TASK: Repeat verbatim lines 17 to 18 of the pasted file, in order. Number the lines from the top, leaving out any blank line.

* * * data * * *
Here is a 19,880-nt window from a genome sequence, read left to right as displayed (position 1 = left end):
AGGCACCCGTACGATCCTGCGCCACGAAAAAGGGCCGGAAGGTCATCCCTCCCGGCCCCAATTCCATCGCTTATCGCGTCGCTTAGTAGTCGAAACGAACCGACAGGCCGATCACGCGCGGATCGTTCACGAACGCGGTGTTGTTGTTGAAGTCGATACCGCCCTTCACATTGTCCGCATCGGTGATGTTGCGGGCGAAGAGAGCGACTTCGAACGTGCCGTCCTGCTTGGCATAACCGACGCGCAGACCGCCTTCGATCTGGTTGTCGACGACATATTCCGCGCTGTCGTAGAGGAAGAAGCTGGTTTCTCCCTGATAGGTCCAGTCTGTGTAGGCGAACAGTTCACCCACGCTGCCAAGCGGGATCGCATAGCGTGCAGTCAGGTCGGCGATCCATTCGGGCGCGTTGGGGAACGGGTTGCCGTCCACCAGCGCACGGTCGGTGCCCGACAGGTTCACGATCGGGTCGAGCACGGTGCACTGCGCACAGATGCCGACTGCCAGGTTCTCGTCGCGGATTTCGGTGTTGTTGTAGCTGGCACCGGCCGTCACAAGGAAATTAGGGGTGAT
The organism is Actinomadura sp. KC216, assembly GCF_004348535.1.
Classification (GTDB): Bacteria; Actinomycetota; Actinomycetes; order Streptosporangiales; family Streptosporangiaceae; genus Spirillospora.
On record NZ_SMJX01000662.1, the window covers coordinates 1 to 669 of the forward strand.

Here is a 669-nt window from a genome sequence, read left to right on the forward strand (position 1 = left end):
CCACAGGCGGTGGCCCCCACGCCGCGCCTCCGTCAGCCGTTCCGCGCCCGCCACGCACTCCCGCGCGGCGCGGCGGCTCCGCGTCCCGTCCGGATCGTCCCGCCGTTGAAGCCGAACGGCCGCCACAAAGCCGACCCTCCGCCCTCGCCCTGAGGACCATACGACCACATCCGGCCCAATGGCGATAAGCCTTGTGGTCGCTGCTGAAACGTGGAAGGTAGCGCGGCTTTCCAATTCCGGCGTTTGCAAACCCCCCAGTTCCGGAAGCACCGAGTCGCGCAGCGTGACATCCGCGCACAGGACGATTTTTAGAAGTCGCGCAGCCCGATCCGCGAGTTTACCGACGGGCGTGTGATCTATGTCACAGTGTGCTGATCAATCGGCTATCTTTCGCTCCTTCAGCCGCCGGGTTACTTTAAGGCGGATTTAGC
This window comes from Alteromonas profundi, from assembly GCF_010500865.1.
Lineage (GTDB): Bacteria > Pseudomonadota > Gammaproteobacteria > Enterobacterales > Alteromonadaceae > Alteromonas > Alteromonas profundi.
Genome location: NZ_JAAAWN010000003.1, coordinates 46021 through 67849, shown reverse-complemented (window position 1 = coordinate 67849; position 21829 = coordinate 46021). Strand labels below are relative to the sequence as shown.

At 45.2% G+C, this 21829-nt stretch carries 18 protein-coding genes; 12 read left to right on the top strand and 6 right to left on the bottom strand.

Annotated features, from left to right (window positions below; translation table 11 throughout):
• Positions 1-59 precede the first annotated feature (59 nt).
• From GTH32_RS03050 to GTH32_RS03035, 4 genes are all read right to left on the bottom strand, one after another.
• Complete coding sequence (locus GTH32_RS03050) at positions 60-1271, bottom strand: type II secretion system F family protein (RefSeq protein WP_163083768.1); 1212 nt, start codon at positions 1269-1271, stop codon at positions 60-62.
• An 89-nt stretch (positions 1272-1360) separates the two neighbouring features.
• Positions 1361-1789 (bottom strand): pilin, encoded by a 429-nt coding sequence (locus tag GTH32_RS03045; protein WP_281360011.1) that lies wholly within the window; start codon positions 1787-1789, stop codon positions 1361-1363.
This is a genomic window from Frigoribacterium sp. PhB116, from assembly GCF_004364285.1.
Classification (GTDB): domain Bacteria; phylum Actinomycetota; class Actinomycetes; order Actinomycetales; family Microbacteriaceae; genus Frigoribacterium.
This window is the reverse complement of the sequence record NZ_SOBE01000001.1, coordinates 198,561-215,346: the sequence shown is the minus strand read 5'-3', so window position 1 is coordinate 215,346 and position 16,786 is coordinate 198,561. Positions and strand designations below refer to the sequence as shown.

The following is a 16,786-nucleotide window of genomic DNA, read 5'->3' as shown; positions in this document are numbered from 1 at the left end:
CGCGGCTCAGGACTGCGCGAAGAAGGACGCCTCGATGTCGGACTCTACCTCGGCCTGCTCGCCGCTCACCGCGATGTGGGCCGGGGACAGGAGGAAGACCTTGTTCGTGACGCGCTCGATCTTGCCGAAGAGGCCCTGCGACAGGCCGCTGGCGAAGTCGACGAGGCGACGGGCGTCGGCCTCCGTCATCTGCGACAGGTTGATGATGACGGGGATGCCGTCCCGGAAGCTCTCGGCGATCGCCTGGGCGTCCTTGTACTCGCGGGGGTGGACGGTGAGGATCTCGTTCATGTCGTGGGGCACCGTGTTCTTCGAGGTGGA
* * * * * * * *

• Positions 1361-1789 (bottom strand): pilin, encoded by a 429-nt coding sequence (locus tag GTH32_RS03045; protein WP_281360011.1) that lies wholly within the window; start codon positions 1787-1789, stop codon positions 1361-1363.
This is a genomic window from Frigoribacterium sp. PhB116, from assembly GCF_004364285.1.